Heart Rate Variability Training
What is heart rate variability training?
The human heart, unlike a metronome, is changing the frequency at which it beats from second to second. Slightly slower... slightly faster... all the time. The measurement of this variation is the termed the Heart Rate Variability (HRV).
But why would we want to look at what my heart is doing?
It's all to do with your autonomic system. This is the system that ticks away in the background without you having to think about it. The system that influences your blood pressure, your heart rate, whether you sweat, whether your pupils constrict or dilate... and generally all the functions that should just happen automatically; hence the term "autonomic".
There are two branches to the autonomic system - the fight and flight (or sympathetic system- think; being chased by a tiger) and the rest and digest (or parasympathetic system- think; sitting by a stream on a warm day with a gentle breeze and a great book). These two create a balance in the body that we can see with the waxing and waning of the HRV. So measuring HRV gives us a view of what your autonomic system is up to! And often in chronic illness including head injury, it's the autonomic functions such as HRV and to some extent respiration, which are out of balance and part of the ongoing inability of the system to heal. The fortunate thing is that we can actually train the HRV and in so doing help to heal imbalances in the autonomic system.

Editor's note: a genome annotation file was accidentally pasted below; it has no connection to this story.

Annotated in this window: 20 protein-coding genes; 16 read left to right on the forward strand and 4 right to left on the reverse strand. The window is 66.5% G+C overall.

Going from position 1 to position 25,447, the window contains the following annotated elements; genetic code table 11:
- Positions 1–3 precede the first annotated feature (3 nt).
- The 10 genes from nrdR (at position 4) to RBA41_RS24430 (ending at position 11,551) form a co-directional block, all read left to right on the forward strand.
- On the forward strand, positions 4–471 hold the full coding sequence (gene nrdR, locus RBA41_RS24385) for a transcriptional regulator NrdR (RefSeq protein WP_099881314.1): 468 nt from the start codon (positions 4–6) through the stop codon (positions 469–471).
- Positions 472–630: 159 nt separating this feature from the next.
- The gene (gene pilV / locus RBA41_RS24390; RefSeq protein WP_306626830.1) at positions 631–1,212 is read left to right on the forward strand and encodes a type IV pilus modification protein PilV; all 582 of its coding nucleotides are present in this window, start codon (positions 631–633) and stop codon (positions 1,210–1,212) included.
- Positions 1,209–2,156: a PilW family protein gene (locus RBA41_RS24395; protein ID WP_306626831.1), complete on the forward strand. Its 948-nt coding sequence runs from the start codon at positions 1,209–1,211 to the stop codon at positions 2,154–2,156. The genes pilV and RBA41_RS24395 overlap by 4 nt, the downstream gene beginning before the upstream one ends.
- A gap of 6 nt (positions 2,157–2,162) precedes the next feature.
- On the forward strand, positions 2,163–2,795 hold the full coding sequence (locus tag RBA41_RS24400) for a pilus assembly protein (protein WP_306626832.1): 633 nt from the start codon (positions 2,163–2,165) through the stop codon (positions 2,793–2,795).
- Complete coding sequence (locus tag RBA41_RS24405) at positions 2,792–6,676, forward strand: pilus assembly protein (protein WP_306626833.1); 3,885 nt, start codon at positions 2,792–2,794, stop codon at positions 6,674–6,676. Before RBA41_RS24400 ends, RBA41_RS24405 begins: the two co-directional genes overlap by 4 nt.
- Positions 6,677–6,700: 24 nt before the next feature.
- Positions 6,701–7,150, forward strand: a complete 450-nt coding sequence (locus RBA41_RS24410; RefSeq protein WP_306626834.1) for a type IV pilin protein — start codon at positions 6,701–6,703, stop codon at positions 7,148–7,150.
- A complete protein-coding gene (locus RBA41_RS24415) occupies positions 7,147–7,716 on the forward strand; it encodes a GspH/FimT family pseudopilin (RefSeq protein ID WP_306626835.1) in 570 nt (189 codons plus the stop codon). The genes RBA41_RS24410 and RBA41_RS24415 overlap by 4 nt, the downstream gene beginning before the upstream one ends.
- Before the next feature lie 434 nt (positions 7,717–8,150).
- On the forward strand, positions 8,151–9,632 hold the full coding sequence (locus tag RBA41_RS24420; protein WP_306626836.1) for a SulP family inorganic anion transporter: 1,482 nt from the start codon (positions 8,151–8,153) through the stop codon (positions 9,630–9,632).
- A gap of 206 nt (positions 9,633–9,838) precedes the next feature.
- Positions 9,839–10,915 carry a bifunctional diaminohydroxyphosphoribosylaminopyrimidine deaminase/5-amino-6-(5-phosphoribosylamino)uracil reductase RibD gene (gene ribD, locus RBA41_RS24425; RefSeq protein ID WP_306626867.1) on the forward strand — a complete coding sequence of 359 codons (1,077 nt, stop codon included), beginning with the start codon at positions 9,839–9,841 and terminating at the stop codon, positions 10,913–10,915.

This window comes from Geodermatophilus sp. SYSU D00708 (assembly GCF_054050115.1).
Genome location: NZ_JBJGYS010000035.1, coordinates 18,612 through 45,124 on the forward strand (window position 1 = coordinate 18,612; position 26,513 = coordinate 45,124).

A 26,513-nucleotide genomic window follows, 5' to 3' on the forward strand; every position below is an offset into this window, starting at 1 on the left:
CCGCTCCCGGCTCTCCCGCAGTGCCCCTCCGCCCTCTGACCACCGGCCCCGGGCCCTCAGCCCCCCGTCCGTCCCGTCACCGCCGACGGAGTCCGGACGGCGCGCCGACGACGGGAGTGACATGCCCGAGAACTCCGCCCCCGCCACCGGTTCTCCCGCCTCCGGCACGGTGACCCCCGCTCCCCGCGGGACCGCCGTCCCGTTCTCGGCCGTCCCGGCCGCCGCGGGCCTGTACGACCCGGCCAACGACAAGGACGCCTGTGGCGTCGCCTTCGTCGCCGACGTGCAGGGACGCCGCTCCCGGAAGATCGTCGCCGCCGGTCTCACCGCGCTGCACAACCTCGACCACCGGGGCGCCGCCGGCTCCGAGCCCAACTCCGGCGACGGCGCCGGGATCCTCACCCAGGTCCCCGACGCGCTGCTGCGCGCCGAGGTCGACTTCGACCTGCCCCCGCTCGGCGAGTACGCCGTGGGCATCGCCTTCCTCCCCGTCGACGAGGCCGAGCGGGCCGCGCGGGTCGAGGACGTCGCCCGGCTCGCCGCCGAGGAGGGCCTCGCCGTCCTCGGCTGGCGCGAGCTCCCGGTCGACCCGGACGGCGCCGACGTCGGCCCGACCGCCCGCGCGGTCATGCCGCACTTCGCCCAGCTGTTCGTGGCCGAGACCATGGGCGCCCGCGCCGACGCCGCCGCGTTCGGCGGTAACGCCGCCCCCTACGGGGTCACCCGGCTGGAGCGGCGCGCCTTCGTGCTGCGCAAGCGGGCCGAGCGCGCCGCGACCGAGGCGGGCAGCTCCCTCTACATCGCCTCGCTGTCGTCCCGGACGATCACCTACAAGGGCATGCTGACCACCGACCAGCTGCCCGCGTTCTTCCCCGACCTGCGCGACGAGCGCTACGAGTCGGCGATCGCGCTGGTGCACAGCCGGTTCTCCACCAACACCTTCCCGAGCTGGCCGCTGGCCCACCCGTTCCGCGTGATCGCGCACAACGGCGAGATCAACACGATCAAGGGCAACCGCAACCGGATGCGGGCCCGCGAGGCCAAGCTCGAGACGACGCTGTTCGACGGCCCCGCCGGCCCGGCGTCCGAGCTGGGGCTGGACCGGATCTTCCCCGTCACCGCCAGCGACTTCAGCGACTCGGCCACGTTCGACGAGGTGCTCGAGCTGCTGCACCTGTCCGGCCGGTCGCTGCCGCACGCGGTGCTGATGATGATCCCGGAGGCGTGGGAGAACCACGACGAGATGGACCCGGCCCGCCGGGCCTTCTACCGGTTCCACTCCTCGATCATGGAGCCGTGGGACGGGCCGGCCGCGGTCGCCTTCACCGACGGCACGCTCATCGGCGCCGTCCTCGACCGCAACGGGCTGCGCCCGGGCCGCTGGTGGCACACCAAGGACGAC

This is why HRV training results in:
Lower blood pressure
Improved memory and cognitive performance
Better physical stability
Research showing improved outcomes in TBI (traumatic brain injury)
In fact, studies show similar positive effects to those of advanced meditators or yoga practitioners.
So why would training the rate at which the heart beats have anything to do with improving memory? It seems like an unrelated system.
In fact, 80-95% of the communication between the heart and the brain which runs in the Vagus nerve (the main parasympathetic nerve) actually travels from the heart to the brain rather than the other way round, informing the brain. It links directly into the Thalamus which is the main timing center for the brain and as the brain is all about rhythms, sets the timing right, much like an excellent conductor in an orchestra.
HRV is also helpful in peak performance for CEO's and athletes as it provide an insight into whether an athlete is over training and training to remain calm, alert, relaxed and focused. Thus it can allow an athlete to get into "the zone" and to optimize their training regimen. As a result many top athletes use the HRV training as part of their overall program.
What happens in aN HRV training session?
HRV is a standard for most patients attending many Neurotherapy clinics due to the fact that it augments healing and brain timing. In our clinic, the client sits in a recliner couch with a sensor clipped to the ear. The HRV is displayed in real time on a screen visible to the trainee. They are then guided to be able to alter their HRV parameters.